THE DUFFY TRIBUNE AUTUMN 2009
Four forces that have changed advertising forever New times have redefined what it means to be “creative”
“Effective” is the new “Disruptive”
(cont. from page 1) New Consumers It’s not just that consumers are spending more time online that has shaken the apple cart. It’s that technology has empowered them to choose how they are willing to be addressed by brands. Seth Godin predicted it in 1999 with Permission Marketing. Disruption as a model is being replaced with engagement, facilitation and relevance. Welcome to the information age.
The biggest award at this year’s Cannes Lion, the Titanium and Integrated Lions, went to a campaign that was created without the help of an ad agency at all. It was conceived and created by the slightly geeky, incredibly competent political advisor, David Plouffe, and a team of volunteers. It had no special effects, no amazing imagery, not even a clever headline. In fact, any one piece of Barack Obama’s campaign on its own could be accurately described as mundane. But the sum of these pieces was a campaign that was as original, bold and creative as any. This is to say nothing of its historic effectiveness.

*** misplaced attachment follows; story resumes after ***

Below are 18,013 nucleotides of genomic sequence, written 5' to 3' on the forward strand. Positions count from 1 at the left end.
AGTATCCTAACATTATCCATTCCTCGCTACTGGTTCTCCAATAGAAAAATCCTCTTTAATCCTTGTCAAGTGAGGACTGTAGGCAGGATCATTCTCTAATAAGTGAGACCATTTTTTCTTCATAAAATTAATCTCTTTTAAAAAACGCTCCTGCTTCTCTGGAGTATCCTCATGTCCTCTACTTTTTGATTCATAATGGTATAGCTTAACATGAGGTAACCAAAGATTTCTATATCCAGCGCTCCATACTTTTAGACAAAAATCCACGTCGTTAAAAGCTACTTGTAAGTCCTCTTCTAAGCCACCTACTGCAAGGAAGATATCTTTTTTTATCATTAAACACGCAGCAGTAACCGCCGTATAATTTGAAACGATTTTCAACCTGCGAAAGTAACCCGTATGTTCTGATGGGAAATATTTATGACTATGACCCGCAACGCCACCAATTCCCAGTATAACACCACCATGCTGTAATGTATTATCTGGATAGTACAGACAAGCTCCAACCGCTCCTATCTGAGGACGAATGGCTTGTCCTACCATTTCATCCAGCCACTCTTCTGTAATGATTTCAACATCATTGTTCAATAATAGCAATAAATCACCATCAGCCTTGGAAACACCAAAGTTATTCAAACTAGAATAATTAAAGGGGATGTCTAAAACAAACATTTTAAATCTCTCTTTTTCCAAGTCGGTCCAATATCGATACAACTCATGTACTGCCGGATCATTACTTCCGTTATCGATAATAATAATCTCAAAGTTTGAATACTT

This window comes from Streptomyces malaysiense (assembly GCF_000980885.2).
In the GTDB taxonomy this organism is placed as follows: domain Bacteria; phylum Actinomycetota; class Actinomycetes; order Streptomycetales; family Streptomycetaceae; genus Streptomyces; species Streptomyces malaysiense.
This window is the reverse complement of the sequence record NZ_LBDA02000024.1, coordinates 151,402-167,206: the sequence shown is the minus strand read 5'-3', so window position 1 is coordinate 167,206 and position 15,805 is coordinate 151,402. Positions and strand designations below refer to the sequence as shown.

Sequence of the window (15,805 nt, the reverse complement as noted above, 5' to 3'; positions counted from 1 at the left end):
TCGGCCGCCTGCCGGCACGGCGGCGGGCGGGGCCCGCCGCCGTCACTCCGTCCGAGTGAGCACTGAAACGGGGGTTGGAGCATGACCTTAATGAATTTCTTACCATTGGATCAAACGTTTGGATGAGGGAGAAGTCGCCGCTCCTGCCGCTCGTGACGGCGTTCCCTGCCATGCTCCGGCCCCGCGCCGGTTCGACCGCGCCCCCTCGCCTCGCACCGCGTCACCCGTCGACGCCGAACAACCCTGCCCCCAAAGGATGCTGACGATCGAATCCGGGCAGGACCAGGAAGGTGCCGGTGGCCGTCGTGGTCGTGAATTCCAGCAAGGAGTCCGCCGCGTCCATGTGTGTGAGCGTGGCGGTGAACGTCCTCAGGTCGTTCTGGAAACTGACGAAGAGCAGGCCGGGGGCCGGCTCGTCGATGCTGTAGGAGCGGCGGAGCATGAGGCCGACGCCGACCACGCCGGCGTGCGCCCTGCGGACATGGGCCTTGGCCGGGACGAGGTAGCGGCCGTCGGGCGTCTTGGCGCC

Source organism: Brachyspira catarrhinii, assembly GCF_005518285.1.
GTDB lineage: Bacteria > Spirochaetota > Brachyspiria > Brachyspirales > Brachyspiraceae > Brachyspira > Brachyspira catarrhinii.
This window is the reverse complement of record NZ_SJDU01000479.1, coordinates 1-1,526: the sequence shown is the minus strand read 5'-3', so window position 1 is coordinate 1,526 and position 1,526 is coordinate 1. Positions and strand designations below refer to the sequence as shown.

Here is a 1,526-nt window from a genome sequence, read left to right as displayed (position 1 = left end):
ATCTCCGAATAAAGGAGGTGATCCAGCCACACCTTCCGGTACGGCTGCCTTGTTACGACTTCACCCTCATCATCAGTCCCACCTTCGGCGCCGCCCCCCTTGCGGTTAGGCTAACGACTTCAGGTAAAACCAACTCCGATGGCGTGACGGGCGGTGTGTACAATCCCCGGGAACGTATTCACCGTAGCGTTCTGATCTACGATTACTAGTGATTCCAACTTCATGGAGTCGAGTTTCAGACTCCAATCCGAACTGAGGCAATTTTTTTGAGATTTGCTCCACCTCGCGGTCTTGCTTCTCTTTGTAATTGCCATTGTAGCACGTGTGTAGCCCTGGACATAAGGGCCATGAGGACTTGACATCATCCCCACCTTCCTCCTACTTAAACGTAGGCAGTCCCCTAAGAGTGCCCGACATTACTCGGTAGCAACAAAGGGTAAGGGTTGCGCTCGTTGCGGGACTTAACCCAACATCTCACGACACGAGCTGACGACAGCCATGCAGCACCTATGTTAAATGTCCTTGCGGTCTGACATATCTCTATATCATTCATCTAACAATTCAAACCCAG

Omnipresent measurability via web analytics Remember the days when there was only reach and frequency? Say hello to a new world where hundreds of metrics are measured in real-time. No more long-winded soliloquies from agency Creative Directors. You now have Google Analytics to tell you what’s hot and what’s not. These four forces are changing the fundamental nature of the advertising business – for the better. Today, agencies are being forced into accountability, like it or not. They are being forced to provide consumer insights and real strategic business solutions. And they are being forced to display creativity in every aspect of the business, not just with their words and images. These are things agencies have been claiming for decades, but have never really delivered on. The most persuasive evidence to support this argument are this year’s winners at Cannes. We saw several exceptionally novel, creative and exciting ad campaigns with nary a shocking visual or rib-splitting headline in sight. They won on their innovation, the brilliance of the concept, the skill with which they were executed, and the business result they provided for the client (see sidebar). It’s not the first time Cannes judges have awarded “big idea” campaigns like this. But the dominance of this type of campaign at this year’s Cannes Lions signals a tipping point in the marketing industry that raises the bar for ad agencies around the